A coastal community is drawn together each year by its hosting of art awards that attract artists from around the country.
Volunteers put hours of work into the Taranaki National Art Awards: Pensioners man the doors, people help hang the artworks, children take part in workshops and hundreds flock through the doors.
“It’s a wonderful event. It has that sense of community ownership about it. It’s always been in Opunake and the community feels it belongs with them,” says secretary Clare Moss.
There’s an annual prize pool of at least $10,000, although this year’s tally topped $12,000. The trust running the event is supported by a $5,000 programme and event grant from the TSB Community Trust.
“We always apply to the TSB Community Trust and they have been wonderful supporters for many years,” says Clare.
“The money assists with a variety of costs associated with running the event.”
In 2015 254 entries spanning seven categories filled the exhibition: Painting, Rural Taranaki, 3D, Works on Paper, Fibre Art, Toi Tu Taranaki and Photography.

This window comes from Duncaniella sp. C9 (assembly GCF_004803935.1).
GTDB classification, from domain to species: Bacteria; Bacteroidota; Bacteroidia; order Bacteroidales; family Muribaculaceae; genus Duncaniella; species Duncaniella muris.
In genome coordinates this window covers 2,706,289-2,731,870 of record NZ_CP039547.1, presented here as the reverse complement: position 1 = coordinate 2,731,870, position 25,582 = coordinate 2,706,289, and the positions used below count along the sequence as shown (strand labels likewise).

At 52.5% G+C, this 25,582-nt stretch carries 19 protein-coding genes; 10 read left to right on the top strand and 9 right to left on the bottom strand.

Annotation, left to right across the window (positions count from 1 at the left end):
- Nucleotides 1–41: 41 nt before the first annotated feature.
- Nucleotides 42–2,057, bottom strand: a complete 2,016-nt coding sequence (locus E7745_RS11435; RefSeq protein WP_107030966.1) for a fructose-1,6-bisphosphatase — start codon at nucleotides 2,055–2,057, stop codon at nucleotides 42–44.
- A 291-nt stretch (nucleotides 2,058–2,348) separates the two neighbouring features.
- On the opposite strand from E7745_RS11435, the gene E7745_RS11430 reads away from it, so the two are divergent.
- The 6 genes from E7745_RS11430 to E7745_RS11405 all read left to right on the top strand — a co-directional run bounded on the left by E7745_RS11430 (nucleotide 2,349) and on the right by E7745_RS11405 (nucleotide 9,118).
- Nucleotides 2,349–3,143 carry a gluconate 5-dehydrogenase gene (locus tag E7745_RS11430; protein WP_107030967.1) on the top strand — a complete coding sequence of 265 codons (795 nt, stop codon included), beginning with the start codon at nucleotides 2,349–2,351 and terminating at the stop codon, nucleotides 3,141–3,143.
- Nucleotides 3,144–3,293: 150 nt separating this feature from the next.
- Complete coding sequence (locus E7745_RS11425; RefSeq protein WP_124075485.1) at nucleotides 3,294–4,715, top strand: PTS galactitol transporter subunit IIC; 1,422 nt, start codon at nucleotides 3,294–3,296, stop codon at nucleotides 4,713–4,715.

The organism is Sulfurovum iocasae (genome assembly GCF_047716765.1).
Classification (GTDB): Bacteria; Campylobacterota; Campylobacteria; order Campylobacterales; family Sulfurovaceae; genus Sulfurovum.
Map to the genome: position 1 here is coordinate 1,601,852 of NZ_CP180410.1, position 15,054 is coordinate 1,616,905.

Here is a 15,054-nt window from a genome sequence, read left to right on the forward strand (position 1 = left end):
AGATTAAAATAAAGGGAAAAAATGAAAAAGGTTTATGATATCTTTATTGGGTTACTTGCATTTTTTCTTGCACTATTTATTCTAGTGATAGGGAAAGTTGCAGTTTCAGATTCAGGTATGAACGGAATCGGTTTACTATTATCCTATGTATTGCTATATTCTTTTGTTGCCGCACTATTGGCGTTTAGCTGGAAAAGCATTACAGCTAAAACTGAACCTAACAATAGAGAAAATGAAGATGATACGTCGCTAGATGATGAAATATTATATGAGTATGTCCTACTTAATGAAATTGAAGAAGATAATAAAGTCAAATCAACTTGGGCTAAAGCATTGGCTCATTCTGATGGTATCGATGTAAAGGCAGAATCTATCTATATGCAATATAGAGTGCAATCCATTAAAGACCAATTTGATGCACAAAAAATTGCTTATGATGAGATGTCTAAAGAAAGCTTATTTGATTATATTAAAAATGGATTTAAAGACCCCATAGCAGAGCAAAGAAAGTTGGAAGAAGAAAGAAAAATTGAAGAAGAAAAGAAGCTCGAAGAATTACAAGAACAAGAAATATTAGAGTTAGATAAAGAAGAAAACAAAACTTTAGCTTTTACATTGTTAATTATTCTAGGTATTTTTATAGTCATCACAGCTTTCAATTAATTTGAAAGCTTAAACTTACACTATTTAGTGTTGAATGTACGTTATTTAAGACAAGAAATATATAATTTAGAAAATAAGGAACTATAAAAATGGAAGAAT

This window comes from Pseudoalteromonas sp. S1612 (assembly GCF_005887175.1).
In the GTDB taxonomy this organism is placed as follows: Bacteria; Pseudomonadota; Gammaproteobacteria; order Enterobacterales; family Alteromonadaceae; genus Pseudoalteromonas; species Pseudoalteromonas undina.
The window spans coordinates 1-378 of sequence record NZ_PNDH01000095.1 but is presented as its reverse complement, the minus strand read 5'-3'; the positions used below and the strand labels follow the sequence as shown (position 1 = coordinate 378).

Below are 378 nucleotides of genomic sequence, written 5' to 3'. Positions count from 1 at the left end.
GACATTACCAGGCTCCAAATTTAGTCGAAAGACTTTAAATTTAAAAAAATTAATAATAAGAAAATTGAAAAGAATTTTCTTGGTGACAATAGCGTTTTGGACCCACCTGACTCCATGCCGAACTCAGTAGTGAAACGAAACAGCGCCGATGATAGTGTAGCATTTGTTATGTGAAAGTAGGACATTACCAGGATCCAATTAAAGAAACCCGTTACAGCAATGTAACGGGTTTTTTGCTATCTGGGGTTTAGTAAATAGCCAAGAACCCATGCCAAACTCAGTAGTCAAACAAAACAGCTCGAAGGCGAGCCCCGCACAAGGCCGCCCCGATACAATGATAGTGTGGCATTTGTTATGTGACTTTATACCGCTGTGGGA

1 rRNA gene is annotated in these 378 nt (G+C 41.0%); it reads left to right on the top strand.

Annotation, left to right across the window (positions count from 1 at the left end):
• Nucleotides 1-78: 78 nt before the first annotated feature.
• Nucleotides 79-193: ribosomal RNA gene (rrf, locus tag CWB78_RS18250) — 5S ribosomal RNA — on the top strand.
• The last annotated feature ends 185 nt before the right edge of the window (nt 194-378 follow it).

The art works are not pre-selected and all entries are displayed in the exhibition at Sandfords Events Centre, ensuring inclusivity for all entrants. There is a $20 entry fee in order to keep costs low.
This inclusivity is a key aspect, providing creative opportunity for everyone from newcomers to seasoned entrants, says Clare.
“It suits everybody. We have students who enter, retirees or people who might be entering for the first time but who see this as a platform for other exhibitions.”
The majority of the artists hail from Taranaki, although there’s also many from elsewhere. This year entrants were from between Queenstown in the south and the Coromandel in the north.
The art works are on sale, and income made is one of the main sources of revenue for the awards. The funds go back into maintaining and improving the event, including improving the space at the Sandfords Event Stadium, and transforming it into an art gallery once a year.